Thursday, July 29, 2010
This tunic was designed and made for my friend's daughter. I had 1/2 a metre of the orange Dobby Dot fabric and wanted to make something for Johanna from it to match the colour of her glasses. A sleeveless tunic seemed realistic to achieve from the amount of fabric available and as a layering piece will hopefully be worn well into autumn.
I wanted to take advantage of the beautiful hand of the fabric and design something billowing and girly. The ruching was easy to sew with this light a fabric. I fussy cut the Small Gathering fabric (leftovers from this pillow project) for the topmost button panel and highlighted the flower print with yellow snap closures.
Neck- and armholes are finished with self-made bias trim from the same contrast fabric. Coincidentally and funnily the print matches where the neck trim meets the button panel.
The hem is simply overlocked and turned. I decided for a 2 cm seam allowance to give the tunic a tiny little bit of weight a the bottom so it would fall more nicely. I'm really happy with how it looks on the hanger and am excited to learn how it will fit. I haven't made many original patterns for children, yet, so I'm a bit nervous about fit and wearability.
Monday, July 26, 2010
I made this little baby blanket for our little niece (and her parents, as I know that they are big Africa and wildlife fans). I used a fabric panel with elephants as the top and the backing is the beautiful and soft Forest Hills in Moonlight from Anna Maria Horner's Folksy Flannels collection. The picture doesn't quite convey how well those two fabrics go together. I'm really happy about this and feel lucky to have found two so beautiful fabrics so perfect for this particular project.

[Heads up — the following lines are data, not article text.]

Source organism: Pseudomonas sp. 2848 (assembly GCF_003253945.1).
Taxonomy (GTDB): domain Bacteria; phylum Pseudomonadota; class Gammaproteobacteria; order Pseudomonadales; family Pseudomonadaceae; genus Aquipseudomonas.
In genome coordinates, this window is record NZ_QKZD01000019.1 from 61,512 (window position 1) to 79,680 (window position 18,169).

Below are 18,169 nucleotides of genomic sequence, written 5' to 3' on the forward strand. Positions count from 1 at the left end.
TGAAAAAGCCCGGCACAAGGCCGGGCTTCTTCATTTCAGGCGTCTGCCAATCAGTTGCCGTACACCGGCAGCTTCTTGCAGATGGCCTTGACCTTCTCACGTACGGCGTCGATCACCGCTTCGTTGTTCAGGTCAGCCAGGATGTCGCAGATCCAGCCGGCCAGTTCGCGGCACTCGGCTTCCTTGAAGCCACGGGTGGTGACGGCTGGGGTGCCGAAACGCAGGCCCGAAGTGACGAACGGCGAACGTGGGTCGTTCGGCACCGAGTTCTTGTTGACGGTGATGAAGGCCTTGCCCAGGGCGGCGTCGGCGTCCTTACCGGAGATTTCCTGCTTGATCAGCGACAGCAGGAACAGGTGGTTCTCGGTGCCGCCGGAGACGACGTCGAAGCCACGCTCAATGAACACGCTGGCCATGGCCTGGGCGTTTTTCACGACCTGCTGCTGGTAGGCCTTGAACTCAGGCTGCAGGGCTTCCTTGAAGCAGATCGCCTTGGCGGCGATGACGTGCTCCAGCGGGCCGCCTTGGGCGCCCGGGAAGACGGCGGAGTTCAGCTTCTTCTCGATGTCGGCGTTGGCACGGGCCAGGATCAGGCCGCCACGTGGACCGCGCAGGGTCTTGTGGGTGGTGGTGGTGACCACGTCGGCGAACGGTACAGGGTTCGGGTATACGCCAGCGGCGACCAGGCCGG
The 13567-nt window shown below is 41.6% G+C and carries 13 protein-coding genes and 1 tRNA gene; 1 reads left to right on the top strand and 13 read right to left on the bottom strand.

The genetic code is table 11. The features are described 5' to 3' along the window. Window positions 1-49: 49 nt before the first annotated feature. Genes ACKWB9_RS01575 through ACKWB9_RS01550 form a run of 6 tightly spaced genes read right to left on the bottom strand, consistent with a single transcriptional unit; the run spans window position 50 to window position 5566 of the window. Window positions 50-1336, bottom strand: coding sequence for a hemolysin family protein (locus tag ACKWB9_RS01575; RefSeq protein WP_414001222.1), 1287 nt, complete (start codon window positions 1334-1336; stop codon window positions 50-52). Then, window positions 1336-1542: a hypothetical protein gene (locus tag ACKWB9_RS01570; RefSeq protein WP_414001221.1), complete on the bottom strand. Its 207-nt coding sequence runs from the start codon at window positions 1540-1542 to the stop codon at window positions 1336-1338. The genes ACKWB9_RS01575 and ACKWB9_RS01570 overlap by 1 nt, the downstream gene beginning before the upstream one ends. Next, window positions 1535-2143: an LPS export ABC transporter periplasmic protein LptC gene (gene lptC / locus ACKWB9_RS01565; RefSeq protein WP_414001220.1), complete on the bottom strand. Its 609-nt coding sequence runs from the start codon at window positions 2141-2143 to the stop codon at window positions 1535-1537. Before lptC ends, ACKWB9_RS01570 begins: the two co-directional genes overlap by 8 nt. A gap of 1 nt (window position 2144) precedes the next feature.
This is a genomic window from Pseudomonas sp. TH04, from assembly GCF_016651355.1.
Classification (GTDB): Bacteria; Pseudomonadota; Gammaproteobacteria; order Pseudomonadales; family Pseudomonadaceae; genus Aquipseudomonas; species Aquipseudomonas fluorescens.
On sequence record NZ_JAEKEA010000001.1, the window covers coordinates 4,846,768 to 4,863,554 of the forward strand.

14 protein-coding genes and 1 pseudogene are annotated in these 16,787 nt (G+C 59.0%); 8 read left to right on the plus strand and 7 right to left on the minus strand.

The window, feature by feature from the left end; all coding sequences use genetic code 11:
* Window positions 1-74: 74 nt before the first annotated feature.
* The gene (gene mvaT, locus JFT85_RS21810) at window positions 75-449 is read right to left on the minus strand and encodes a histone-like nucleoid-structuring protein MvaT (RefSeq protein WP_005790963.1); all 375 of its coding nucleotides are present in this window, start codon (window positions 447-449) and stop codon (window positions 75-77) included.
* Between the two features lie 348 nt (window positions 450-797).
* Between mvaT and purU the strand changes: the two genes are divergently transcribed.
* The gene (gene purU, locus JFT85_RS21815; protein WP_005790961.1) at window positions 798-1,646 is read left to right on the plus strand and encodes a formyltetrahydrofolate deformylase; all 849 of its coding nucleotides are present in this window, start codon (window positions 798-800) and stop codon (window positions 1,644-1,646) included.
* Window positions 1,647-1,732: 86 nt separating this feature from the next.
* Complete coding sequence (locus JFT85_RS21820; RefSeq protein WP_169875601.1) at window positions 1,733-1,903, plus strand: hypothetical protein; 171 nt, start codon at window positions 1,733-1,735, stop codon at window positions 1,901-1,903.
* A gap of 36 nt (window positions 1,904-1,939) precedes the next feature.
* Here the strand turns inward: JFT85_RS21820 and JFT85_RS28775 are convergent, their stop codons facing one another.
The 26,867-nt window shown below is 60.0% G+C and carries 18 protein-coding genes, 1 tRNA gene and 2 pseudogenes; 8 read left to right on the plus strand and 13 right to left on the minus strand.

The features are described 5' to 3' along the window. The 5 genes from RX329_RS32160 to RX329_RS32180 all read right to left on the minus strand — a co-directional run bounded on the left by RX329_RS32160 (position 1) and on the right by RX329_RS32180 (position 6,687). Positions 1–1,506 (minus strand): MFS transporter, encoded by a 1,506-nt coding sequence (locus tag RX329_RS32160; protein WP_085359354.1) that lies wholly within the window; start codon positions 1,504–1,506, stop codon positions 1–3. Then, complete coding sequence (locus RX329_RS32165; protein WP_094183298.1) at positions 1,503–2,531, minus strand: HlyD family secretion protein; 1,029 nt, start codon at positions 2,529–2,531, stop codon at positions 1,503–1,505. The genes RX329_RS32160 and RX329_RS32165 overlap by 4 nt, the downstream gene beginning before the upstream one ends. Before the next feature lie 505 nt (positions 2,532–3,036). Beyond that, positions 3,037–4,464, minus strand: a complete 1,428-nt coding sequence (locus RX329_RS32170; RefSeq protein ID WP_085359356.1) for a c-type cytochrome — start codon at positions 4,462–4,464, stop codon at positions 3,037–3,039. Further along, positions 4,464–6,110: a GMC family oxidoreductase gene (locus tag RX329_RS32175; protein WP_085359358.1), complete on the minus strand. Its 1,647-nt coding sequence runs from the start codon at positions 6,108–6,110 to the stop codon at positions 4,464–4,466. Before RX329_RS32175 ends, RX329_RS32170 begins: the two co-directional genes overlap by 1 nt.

The size of the blanket was dictated by the size of the elephant panel. I cut the backing slightly larger than the front so that the flannel would just peek out from behind and frame the front a bit with specks of colour. I cut a plain white flannel the same size as the front for filling the sandwich. Since I didn't want any stitching to disturb the front design, I decided to do some free motion quilting along the black outlines which is almost invisible on the front. My free motion stitching has room to be perfected, but I hope this doesn't influence the practical use and care of the blanket. I rimmed the blanket with parallel stitching to give it a nice border.
This was a really fun and satisfying project and I like the idea that it looks pretty and will also hopefully be used and drooled on a lot. ;-)
Thursday, July 1, 2010
As a treat to celebrate my graduation I ordered some Drawing Room fat quarters plus a metre of the Volumes fabric with some colourful pillows in mind. When the fabric finally arrived I was already so hyped up on ideas and inspiration that I jumped right in and cut the fabric with minimal planning and no renewed consideration. My idea was to construct the pillows out of a central panel which would then be sourrounded by a patchwork border. When I saw the strips sewn together, though, I had to admit to myself that this design is too busy for my taste and while the fabrics go well together I wouldn't be able to look at those pillows for long ...
So now I put the project on hold and am thinking about new possibilities. One idea would be to sourround the pillow panels with a solid fabric and use the patchwork pieces combined with the solid for a floor pillow. Maybe it was all for the best ...